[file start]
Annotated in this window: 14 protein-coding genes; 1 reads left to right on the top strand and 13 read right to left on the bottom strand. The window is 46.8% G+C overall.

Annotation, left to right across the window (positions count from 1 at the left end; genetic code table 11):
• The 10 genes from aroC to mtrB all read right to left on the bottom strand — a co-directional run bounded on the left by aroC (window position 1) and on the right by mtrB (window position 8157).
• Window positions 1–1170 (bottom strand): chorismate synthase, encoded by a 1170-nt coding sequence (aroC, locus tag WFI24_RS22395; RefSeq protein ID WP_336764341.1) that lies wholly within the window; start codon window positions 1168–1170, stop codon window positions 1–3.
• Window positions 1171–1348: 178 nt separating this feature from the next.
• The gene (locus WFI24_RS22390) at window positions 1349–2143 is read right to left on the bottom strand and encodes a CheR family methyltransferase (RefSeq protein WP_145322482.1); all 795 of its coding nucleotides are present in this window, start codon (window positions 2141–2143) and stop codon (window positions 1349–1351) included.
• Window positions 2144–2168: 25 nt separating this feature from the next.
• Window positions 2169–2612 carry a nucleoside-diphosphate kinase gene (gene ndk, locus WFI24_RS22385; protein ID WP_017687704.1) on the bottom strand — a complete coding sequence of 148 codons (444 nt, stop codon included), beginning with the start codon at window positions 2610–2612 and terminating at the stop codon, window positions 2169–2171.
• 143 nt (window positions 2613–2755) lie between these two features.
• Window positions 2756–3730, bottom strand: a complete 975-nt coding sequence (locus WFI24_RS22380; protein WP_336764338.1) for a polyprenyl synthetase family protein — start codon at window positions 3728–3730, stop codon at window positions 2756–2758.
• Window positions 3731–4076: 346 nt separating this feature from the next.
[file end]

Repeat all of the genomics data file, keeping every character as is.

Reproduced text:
Annotated in this window: 14 protein-coding genes; 1 reads left to right on the top strand and 13 read right to left on the bottom strand. The window is 46.8% G+C overall.

Annotation, left to right across the window (positions count from 1 at the left end; genetic code table 11):
• The 10 genes from aroC to mtrB all read right to left on the bottom strand — a co-directional run bounded on the left by aroC (window position 1) and on the right by mtrB (window position 8157).
• Window positions 1–1170 (bottom strand): chorismate synthase, encoded by a 1170-nt coding sequence (aroC, locus tag WFI24_RS22395; RefSeq protein ID WP_336764341.1) that lies wholly within the window; start codon window positions 1168–1170, stop codon window positions 1–3.
• Window positions 1171–1348: 178 nt separating this feature from the next.
• The gene (locus WFI24_RS22390) at window positions 1349–2143 is read right to left on the bottom strand and encodes a CheR family methyltransferase (RefSeq protein WP_145322482.1); all 795 of its coding nucleotides are present in this window, start codon (window positions 2141–2143) and stop codon (window positions 1349–1351) included.
• Window positions 2144–2168: 25 nt separating this feature from the next.
• Window positions 2169–2612 carry a nucleoside-diphosphate kinase gene (gene ndk, locus WFI24_RS22385; protein ID WP_017687704.1) on the bottom strand — a complete coding sequence of 148 codons (444 nt, stop codon included), beginning with the start codon at window positions 2610–2612 and terminating at the stop codon, window positions 2169–2171.
• 143 nt (window positions 2613–2755) lie between these two features.
• Window positions 2756–3730, bottom strand: a complete 975-nt coding sequence (locus WFI24_RS22380; protein WP_336764338.1) for a polyprenyl synthetase family protein — start codon at window positions 3728–3730, stop codon at window positions 2756–2758.
• Window positions 3731–4076: 346 nt separating this feature from the next.